Collector - March 2018 - 36
Understanding the Credit Reporting Landscape
Requirements are stricter for debt collection agencies that include credit reporting in
their collections process. Here's what you need to know.
By Katy Zillmer
he current credit reporting
landscape is complicated-
especially when it comes to
Increased regulatory requirements,
outside of the Fair Credit Reporting
Act and Health Insurance Portability
and Accountability Act, add to that
complication-but ultimately agencies have
the opportunity to decide what works best
for them and their clients.
It's important to evaluate that decision
on a regular basis based on feedback from
clients and taking into account risks on the
HOW IT STARTED
The FCRA and HIPAA include various
credit reporting requirements agencies
must comply with, in addition to standards
from individual consumer reporting
agencies (CRAs). The laws also permit the
reporting of medical information to CRAs,
with some restrictions.
Regulations increased as a result of a
2015 settlement agreement with multiple
state attorneys general, and the three major
nationwide CRAs-Experian, Equifax,
and TransUnion-launched the National
Consumer Assistance Plan (NCAP), which
took effect in September 2017.
Debt collection agencies or their clients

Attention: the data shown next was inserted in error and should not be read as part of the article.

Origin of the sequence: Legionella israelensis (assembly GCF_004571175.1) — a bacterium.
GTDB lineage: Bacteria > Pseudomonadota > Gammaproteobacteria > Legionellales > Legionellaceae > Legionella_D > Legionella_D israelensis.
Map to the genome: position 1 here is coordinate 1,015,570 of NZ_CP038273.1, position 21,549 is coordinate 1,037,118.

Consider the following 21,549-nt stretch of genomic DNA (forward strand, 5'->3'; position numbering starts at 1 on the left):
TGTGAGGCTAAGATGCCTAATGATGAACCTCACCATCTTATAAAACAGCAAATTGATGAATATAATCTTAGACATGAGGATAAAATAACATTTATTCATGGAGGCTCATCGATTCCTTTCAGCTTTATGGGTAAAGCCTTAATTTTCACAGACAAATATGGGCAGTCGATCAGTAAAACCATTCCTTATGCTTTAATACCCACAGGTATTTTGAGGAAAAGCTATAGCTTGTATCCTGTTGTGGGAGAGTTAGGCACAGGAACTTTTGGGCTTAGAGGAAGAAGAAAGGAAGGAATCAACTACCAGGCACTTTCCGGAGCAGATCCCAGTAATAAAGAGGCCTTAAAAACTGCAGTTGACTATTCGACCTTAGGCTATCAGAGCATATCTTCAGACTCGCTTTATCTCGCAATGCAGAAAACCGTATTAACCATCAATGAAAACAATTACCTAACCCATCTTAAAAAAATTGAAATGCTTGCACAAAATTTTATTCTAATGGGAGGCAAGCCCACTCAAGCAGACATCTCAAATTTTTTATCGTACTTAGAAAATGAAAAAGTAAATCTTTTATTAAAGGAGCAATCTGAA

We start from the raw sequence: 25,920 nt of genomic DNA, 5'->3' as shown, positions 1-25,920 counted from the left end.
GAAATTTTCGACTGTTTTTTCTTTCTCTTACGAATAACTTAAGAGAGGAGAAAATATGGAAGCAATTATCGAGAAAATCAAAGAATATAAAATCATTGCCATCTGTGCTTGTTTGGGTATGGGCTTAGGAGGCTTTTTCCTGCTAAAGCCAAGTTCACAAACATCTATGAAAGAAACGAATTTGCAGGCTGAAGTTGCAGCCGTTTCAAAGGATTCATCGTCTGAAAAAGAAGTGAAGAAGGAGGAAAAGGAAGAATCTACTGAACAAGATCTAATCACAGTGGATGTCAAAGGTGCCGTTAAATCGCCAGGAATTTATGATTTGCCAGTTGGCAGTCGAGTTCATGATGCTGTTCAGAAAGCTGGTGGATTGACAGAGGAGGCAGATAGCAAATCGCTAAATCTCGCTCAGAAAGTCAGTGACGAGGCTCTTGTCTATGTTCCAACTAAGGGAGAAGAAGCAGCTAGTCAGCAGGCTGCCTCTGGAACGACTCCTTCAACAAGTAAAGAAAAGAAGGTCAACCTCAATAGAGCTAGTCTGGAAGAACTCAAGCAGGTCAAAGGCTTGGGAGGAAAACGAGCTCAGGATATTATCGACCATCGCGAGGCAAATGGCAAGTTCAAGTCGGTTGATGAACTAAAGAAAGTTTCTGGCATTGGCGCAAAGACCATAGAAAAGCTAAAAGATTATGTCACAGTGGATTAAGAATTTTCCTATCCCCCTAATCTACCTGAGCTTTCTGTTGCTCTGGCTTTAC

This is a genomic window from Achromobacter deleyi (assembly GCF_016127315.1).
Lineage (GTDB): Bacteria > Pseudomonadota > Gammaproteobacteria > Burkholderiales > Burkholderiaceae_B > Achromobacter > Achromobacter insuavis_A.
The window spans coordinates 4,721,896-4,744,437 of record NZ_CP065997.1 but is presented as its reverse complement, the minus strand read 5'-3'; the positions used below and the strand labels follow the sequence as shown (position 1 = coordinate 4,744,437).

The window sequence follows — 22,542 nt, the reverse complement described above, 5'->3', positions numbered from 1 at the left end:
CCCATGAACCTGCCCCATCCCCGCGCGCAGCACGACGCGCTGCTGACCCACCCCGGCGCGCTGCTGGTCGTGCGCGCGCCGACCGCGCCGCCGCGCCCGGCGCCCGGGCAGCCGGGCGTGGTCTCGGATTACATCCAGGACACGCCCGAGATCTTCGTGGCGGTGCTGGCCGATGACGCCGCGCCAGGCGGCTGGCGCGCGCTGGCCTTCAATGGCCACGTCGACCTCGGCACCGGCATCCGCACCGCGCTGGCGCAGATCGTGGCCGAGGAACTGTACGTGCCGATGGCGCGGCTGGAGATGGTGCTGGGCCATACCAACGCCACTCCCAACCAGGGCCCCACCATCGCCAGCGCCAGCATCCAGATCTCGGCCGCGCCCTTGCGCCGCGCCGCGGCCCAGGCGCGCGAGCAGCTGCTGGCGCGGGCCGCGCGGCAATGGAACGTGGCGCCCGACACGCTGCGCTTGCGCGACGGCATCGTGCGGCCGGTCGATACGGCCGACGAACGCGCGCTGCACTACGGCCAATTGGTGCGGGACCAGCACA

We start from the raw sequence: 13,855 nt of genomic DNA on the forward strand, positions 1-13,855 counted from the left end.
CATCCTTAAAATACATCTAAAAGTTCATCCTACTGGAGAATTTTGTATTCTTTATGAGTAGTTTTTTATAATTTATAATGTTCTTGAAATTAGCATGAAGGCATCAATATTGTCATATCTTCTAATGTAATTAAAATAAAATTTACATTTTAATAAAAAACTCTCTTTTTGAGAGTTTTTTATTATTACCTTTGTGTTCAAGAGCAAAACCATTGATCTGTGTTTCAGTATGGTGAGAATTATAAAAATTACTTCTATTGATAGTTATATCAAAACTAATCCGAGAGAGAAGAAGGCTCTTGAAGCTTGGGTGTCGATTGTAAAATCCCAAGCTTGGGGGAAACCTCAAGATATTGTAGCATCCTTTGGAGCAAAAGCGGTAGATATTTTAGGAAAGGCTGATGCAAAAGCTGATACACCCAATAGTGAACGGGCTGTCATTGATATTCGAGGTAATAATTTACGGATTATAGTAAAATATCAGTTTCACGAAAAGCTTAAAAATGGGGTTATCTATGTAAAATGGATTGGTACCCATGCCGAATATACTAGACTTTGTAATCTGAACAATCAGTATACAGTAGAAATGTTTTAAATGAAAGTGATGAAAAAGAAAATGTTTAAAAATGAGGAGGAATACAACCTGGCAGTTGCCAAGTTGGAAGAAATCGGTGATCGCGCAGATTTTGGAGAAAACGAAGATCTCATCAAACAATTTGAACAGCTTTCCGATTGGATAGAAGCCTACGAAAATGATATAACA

generally have a period of seven years to
report medical accounts, unless state law
provides for a different time period. The
seven-year reporting period begins to run
180 days after the date of delinquency.
The NCAP includes more requirements
when it comes to the date of delinquency.
For example, the date of first delinquency
with the original creditor needs to be
determined by the provider and furnisher
based on the underlying financial
agreements and the creditor's policies for
when an account becomes delinquent.
The 180-day reporting requirement after
the date of delinquency is one of many
factors that influence agencies' and clients'
choice to engage in credit reporting.
"The new rules are not difficult to comply
with; however, in general there's been a trend
over the past couple of years where medical
debt has been in the spotlight from a creditor
standpoint and a regulatory standpoint," said
Donna Nicholson Stief, executive director of
the Credit Bureau of Lancaster County Inc.
ACA International members report
that since the 2017 NCAP requirements
took effect-and even before that-credit
reporting, especially medical debt, has been